The new Center has two floors and seven classrooms – four on the first floor and three on the second floor. The second floor also holds the training and practice area for the popular cosmetology vocational program. In addition to the new building, House of Hope also renovated and corrected structural problems of their existing building so they can work with as many individuals as possible through education, classes, and programs. The children and teachers at House of Hope are already using the new facility and enjoying the new space!
Update October 2016
Polycarpe Joseph, Executive Director of House of Hope reports:
In the southwest region of the country, the post-hurricane situations are catastrophic. After Hurricane Matthew hit these areas of Haiti, individuals are living in terrible conditions.
House of Hope has been developing methods to encourage community development for the last five years with families in the southwest region. House of Hope provides a reintegration program for children who left domestic work and reunites with their biological families. Through the reintegration program, House of Hope facilitated the return of 42 children to 30 families in the southwest region, and coordinated the rehabilitation of homes for these families.
Hurricane Matthew has damaged or destroyed each of the repaired houses that the reunited families called home. Now, these families (about 200 people) have lost not only their homes, but also many of the components of their community and daily life. Family gardens, livestock, commercial activities, and many of the long term projects families were beginning have been destroyed. Water from the nearby river is contaminated and causing a cholera epidemic in the area, and the books, notebooks, shoes, and uniforms of these children are lost. Currently the humanitarian aid in Haiti is available in major cities, and the families in the reintegration program of House of Hope live in rural areas with limited or no access to major cities and humanitarian relief.
With the support of special gifts received for Hurricane Matthew relief, House of Hope has purchased and distributed food and materials for these families and in the community. House of Hope has provide rice, corn, noodles, cooking oil, sugar, flour, salt, water purification materials, blankets, flashlights, candles, and matches to families in the southwest region damaged by Hurricane Matthew.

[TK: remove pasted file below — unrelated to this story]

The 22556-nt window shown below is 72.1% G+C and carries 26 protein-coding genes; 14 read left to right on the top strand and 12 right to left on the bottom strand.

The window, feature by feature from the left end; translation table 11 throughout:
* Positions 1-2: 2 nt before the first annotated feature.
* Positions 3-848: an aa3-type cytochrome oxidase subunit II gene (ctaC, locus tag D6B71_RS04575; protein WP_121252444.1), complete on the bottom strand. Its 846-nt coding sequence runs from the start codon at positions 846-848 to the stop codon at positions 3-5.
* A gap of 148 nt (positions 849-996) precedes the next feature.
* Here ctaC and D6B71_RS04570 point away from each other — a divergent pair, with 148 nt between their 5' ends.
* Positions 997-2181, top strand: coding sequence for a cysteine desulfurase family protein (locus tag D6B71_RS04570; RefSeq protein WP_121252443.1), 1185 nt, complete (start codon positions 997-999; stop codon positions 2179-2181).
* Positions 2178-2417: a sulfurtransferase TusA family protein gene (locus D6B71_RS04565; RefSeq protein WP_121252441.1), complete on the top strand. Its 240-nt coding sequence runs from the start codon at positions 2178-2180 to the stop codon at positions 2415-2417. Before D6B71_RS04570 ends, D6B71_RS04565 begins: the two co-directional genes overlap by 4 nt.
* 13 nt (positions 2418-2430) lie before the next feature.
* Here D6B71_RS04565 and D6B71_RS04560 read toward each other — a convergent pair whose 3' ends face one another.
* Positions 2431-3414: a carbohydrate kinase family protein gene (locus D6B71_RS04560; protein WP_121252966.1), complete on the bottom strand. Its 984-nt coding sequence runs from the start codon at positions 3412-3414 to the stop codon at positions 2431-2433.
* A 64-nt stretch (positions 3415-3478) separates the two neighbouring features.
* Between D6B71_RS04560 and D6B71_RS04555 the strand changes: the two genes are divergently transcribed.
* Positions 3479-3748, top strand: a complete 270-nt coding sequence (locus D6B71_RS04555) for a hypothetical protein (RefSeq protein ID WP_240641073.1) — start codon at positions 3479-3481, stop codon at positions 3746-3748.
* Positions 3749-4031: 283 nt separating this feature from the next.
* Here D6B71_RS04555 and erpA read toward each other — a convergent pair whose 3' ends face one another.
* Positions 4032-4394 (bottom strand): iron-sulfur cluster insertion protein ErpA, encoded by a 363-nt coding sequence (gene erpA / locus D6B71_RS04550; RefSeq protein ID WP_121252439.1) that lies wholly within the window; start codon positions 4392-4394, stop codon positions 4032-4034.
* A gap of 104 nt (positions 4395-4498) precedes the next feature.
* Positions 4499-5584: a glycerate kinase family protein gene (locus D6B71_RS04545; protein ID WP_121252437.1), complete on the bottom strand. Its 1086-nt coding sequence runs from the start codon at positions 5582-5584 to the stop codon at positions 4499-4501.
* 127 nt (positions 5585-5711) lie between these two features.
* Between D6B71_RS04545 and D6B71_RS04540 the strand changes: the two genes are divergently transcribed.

House of Hope has identified three aspects of accompanying the 30 families that are involved in the reintegration program and the southwest region that has been affected by Hurricane Matthew. Two collaborators, or House of Hope staff, are present in the southwest region in order to coordinate these plans.
1 – House of Hope plans to continue providing food while food items are not readily available. In addition, House of Hope will help begin cultivating the gardens and farms in the community.
2 – House of Hope also is prepared to promote conditions and provide access for the children in these families to return to school. House of Hope also understands that the children will need new books, uniforms, shoes, and bags in order to replace these items that were lost in the hurricane.
3 – Lastly, House of Hope is to planning to accompany families in rebuilding homes, primarily through assisting in the purchase of construction materials such as sheet metal, cement, and wood.
House of Hope is working to help the families in this region to have hope and to help them to see opportunities in their lives. The rainy season in Haiti will begin in three months, and House of Hope is working to provide conditions for food security and self-sustainability for families in the region prior to the beginning of rainy season.
Update March 2017
Global Ministries is excited to report that House of Hope, with thanks to the generous support they received in the initial response to Hurricane Matthew, completed two of the three activities they identified for accompanying those affected by Hurricane Matthew.
House of Hope provided food and hygiene items to families in the southwest region which was the area with the most damage from Hurricane Matthew. This was the first and most immediate relief provided to families affected by Hurricane Matthew. The food distributed to families in the region included rice, corn, noodles, oil, sugar, flour, and salt. The hygiene kits included chlorine, blankets, candles, matches, soap, toothpaste, and towels.
In addition, House of Hope accompanied the 30 families they began working with many years ago to reestablish their income-generating activities. Together, House of Hope and the families revitalized the gardens of families; purchased pigs, chickens, and goats; and restocked small shops run by the families. One income-generating activity that is still being re-established is the repair and re-installation of two corn mills, which were operated by a several individuals from the 30 families.